If you profess to be a UK hip-hop head and aren’t aware of Stig of the Dump AKA Stevie Dickhead, then it’s safe to say you aren’t a UK hip-hop head. The man’s impact on the scene is undeniable: from his years spent entertaining crowds in street battles, to boasting recording his superlative The Homeless Microphonist EP in a mere seven days, sleeping in the Foreign Beggars’ recording booth.
Though it’s hard to ignore his larger-than-life demeanour, Stig of the Dump proves he goes far deeper than the boozed-up, potty-mouthed swaggerer he professes to be, and, despite that hoarse, bellowing baritone of his, he displays an incredibly sincere and agile vocal delivery loaded with a slew of loud and trenchant battle bars, punchline flows and a consummate knack for spinning a good story.
His latest LP ‘Mood Swings is, for the most part, produced by Manchester-based Pete Cannon who delivers everything from dusty old-school break beats, intoxicating loops and even a boldly ambitious retro console game soundclip mash-up in the lead single ‘I Got Game‘, lending a edgy technoid aesthetic to an otherwise traditional hip-hop soundbed. Tracks like ‘Back‘ hearken back to a real oldskool boombap vibe and lend this album an earthy feel unique from all the overly synth-driven commercial dross out there.
His personality further distinguishes him from today’s scourge of pretentious pop emcees too: he balances braggadocious floss raps and introspection uncannily well, and whatever the subject he deals with it with a familial bluntness, though I think it’s his hard-nosed lambasting of the music industry such as in ‘I Know What You’re Thinking‘ without even the remotest fear of repercussions that stand out most. Indeed, this isn’t a guy afraid to speak his mind, and love him or hate him, you can’t help but defer to his unflinching honesty and cultivation of immense self-presence. In my view however, it’s the more subtle, meditative moments in ‘Moodswings’ that are most admirable such as those found in ‘Wind the Clock’, a brutally honest exposition of a man’s tortured psyche (one which once even drove him to attempt suicide).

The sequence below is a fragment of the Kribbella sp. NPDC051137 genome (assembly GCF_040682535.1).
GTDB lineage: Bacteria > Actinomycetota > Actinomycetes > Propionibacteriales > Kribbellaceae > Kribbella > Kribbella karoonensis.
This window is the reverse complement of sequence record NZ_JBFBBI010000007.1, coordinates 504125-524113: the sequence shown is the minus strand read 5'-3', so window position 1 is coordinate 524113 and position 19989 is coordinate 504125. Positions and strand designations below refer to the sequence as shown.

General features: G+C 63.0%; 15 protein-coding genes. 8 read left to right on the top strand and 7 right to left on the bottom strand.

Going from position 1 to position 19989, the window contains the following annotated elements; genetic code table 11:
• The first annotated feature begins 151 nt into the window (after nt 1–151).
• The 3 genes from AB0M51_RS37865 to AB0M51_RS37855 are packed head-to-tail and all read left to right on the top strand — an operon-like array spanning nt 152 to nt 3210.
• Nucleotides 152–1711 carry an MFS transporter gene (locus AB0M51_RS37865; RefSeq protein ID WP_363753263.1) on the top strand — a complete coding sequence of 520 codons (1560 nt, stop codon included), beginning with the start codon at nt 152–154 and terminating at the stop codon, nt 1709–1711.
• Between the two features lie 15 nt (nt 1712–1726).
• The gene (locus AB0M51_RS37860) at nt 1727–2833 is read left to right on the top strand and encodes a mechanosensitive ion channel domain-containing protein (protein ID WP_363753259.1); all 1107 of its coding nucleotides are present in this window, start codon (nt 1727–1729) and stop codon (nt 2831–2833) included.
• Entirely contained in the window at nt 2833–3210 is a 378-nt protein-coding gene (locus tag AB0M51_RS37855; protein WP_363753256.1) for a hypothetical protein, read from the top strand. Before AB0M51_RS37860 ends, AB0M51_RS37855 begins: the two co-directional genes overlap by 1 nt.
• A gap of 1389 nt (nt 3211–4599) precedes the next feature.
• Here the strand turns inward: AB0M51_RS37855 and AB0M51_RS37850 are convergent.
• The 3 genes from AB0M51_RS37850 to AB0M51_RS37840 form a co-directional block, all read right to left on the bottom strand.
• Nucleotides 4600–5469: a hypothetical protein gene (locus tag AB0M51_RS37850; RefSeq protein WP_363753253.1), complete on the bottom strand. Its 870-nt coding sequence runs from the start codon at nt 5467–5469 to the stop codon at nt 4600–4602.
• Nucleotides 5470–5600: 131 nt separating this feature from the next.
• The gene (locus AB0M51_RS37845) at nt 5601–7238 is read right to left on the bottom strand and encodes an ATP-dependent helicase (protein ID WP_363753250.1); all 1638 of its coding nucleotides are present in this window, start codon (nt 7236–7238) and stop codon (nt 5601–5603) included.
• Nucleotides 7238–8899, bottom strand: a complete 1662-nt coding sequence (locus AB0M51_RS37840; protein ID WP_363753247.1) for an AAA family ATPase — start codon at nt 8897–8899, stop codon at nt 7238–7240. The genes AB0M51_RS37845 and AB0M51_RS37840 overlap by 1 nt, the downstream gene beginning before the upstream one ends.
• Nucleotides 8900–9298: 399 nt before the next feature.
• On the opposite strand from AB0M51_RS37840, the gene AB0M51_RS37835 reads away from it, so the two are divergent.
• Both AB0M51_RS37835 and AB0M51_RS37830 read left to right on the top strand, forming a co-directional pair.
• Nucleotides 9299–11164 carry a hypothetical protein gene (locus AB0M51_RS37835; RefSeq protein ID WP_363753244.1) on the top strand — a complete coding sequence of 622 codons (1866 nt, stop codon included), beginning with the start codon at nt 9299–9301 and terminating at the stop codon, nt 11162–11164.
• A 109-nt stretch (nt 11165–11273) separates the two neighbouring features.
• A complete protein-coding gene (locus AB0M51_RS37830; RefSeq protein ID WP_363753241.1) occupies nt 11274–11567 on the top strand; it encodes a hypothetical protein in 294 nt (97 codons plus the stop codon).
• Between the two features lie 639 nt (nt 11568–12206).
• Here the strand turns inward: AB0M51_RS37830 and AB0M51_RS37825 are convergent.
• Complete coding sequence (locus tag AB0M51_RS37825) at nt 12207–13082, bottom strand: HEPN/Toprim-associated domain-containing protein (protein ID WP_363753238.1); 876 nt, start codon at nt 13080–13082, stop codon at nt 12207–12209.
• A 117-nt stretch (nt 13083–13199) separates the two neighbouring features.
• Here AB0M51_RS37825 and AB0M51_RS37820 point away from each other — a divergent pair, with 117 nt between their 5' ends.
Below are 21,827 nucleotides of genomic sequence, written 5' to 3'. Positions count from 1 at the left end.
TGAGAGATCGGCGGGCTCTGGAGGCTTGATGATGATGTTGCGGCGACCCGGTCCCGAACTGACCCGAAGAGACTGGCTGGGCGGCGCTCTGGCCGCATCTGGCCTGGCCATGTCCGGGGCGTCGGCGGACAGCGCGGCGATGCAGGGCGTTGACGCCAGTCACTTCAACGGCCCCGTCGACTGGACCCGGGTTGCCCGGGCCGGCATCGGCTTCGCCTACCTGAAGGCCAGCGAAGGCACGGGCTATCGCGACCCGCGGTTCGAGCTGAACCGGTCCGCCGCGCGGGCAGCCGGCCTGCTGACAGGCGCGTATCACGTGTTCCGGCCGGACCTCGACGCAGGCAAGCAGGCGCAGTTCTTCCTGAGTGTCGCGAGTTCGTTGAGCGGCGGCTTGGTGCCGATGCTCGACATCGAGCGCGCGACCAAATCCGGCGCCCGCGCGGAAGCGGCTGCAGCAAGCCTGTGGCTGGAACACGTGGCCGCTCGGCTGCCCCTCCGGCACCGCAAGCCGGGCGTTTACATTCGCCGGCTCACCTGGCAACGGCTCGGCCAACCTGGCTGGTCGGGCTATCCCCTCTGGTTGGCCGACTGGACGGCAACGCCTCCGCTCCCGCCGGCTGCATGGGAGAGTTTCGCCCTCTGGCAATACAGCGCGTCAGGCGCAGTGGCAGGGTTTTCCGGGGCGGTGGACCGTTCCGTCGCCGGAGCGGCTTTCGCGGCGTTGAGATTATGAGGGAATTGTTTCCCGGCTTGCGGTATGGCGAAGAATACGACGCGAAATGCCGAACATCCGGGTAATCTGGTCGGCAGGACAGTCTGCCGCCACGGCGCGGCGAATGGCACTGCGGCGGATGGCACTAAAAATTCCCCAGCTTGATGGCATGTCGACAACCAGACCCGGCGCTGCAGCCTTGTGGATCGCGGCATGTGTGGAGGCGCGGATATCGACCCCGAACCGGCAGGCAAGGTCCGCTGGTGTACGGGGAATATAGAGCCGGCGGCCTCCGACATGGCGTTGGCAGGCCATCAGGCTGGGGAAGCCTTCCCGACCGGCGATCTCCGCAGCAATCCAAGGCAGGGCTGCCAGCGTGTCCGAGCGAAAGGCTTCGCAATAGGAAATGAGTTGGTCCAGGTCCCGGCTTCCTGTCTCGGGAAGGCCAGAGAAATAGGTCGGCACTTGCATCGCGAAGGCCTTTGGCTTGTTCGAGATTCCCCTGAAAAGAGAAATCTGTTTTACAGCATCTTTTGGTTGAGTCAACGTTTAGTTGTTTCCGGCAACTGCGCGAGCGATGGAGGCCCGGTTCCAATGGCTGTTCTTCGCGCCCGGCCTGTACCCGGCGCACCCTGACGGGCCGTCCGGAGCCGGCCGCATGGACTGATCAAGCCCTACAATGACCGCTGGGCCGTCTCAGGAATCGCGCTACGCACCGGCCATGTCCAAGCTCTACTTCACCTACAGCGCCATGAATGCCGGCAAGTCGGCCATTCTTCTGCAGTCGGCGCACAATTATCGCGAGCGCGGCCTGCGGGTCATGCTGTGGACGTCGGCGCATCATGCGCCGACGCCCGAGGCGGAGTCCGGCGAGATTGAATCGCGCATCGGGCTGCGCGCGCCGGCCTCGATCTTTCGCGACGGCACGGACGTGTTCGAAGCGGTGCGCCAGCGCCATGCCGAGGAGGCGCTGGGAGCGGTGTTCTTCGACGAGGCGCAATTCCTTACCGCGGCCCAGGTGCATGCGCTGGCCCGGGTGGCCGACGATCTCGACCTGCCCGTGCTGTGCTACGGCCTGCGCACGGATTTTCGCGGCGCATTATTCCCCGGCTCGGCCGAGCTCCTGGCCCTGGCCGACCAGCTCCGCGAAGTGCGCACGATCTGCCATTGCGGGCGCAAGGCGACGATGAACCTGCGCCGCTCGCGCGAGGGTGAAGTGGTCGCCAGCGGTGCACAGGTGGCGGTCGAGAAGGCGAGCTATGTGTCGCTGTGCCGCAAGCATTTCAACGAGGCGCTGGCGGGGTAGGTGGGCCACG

Long-time collaborator and undisputed UK hip-hop legend Dr Syntax features on a couple of tracks imparting his mood-leavening, somewhat self-effacing humour and a similarly honest view of the world around him. F.U. Music affiliate and good friend Enlish also makes an appearance on ‘Planet Hollywood’, but sadly it isn’t one of the album’s best joints which is shame, because I would imagine the two to work seamlessly together, perhaps suiting one another better on a track dealing with more ingrained personal issues.
The album’s only real stumbling block is that it lacks a conceptual thread to connect the various chapters and themes and it thus requires a niche palette to truly appreciate. While it isn’t a perfect release, it will entertain hip-hop fans to the hilt and builds anticipation for future material from the Geordie wordsmith. Though not for the faint-heartened, Stig of the Dump is an incredibly dope underground artist who is surely deserving of mainstream recognition some time soon. His bravura and personality are truly incomparable, and by perpetually wearing his heart on his sleeve, he fills in the album’s occasional gaps with an endless charisma.